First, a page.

It doesn’t mean that there isn’t anything you can do as a business owner. And don’t be too disheartened by the presence of a lower overall rating than your perfect 5-star reviews have led you to expect. Hopefully, in time, your brand presence on Google could more accurately reflect the 5-star customer experiences your business strives to provide.
Encourage your customers to review your business
More and better reviews on Google not only help improve your search ranking; they also help you get an overall rating that stays true to the ratings of existing reviews you already have, instead of being dependent on Google’s estimates and predictions).
If you don’t yet have one, develop a strategy for encouraging reviews and collecting feedback from your happy customers, who may already be poised to give you 5 stars and up your rating. Sometimes, all they need is a little nudge.
(Also, if you think your review page may be missing some reviews, see our guide “My Google Reviews Disappeared“).
Share a link to a page where customers can write Google reviews
Not everyone has the time or resources to execute full-fledged review campaigns or NPS-based surveys.
But if you have 2 minutes, you can already come up with at least one way to generate more reviews: by creating a link that customers can click on to leave a review of your business on Google.
You can share the link on a website page, across your social media profiles, in e-mails to customers, and even offline (think receipts or feedback cards).
It’s easy and takes no time at all! Here’s how you can create your own link:
- Go to Google Places API.
- Type your business name and information in the “Enter a location” box at the top of the map, then click your business in the list of search results that appear.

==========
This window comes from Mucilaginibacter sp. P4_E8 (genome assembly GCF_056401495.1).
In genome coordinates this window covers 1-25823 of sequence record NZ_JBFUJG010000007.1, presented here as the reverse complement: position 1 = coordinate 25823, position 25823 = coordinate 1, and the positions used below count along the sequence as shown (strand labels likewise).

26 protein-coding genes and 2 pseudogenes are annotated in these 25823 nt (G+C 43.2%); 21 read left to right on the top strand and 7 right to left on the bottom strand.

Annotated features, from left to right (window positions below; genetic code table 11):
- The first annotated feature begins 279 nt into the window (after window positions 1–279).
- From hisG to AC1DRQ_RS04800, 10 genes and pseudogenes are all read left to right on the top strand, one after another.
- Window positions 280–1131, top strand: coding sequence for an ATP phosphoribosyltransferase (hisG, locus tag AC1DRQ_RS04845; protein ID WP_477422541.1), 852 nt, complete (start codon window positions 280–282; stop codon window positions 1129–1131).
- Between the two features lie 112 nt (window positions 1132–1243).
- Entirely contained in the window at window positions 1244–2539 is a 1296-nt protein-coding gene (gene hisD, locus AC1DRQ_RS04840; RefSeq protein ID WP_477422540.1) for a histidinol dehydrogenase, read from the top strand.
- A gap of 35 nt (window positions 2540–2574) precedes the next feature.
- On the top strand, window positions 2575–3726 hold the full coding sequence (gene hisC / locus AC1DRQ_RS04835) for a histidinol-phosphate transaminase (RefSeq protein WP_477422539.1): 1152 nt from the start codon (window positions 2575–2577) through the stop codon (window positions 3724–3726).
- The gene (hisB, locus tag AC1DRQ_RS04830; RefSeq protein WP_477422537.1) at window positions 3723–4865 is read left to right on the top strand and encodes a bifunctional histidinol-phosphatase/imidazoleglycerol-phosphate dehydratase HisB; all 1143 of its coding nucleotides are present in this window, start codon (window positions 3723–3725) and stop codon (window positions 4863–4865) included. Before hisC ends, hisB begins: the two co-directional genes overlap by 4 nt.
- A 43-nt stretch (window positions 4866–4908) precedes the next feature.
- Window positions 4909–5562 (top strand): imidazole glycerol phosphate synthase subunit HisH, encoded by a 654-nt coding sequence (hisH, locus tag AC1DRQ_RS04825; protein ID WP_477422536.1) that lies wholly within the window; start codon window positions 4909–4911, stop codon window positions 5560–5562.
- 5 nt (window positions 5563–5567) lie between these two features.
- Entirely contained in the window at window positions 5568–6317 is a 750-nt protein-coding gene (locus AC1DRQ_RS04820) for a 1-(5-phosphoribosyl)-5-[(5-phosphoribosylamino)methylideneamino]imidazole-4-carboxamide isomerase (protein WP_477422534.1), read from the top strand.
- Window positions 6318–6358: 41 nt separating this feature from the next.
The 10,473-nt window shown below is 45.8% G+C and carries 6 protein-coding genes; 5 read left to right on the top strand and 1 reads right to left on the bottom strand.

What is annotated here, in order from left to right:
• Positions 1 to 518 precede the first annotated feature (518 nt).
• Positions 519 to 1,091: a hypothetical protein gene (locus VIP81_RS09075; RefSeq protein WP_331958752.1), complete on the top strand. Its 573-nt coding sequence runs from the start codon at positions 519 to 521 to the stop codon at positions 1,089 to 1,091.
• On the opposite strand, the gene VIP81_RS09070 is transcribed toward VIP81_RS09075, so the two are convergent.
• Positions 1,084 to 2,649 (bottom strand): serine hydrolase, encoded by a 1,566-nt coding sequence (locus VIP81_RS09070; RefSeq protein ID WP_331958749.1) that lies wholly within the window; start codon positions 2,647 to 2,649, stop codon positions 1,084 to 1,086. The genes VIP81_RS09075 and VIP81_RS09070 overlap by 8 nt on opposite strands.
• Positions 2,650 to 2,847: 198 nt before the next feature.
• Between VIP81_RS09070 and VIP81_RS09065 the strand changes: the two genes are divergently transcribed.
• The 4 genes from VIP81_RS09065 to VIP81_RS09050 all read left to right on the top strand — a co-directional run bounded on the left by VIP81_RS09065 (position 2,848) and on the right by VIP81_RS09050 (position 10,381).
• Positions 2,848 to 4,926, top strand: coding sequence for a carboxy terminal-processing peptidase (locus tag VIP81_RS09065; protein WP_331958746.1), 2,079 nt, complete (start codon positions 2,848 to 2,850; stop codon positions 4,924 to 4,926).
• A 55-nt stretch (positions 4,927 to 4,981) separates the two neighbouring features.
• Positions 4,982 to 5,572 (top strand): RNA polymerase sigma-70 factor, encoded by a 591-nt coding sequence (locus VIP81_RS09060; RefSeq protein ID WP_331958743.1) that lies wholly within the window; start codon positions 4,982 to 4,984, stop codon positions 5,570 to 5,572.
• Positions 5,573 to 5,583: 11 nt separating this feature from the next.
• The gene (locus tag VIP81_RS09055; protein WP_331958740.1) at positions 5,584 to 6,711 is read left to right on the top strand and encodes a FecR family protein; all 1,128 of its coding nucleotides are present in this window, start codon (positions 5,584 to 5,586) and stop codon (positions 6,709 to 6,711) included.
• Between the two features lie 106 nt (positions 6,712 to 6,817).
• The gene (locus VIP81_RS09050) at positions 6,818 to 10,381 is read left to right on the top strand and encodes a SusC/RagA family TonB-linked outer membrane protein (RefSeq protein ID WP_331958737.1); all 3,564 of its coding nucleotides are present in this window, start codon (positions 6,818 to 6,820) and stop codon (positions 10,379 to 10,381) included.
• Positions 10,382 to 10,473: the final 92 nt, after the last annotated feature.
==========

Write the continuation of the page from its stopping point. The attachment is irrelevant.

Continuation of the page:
- Your Google Place ID will appear on the map. Copy this ID and add it to the URL: http://search.google.com/local/writereview?placeid=<place_id>.
In the example above, you’ll see that the Place ID is: “ChIJj61dQgK6j4AR4GeTYWZsKWw”. This means that the link for writing Google reviews of that business is:
When customers click the link that you created, they will be taken to a page that contains this form for leaving a Google review:
Go beyond ratings and dig deeper into reviews
We know it can be hair-pullingly annoying. But if your perfect 5-star reviews on Google have somehow produced a 4.8 or 4.9 overall rating, it’s not really something you should be worried about.
Your score will improve sooner or later. So focus your efforts instead on digging deeper into your existing reviews. Read the actual text. What are your customers telling you in their own words? Have you noticed any common issues or trends in your reviews? What, specifically, did they love so much about your business that they decided to rate you with 5 stars?
By going beyond ratings and looking more carefully into feedback, you can achieve a better understanding of your customers and their experiences.
Trust us: the insights you’ll gain are going to be extremely valuable — and may even preempt, so to speak, the “errors” that Google, with their Googly Bayesian logic, might have factored in. (Hey, it’s a chance to prove that you’re a 5-star business, whether you have 5 reviews or 500.)
Questions? Send us a message or leave a comment in the section below.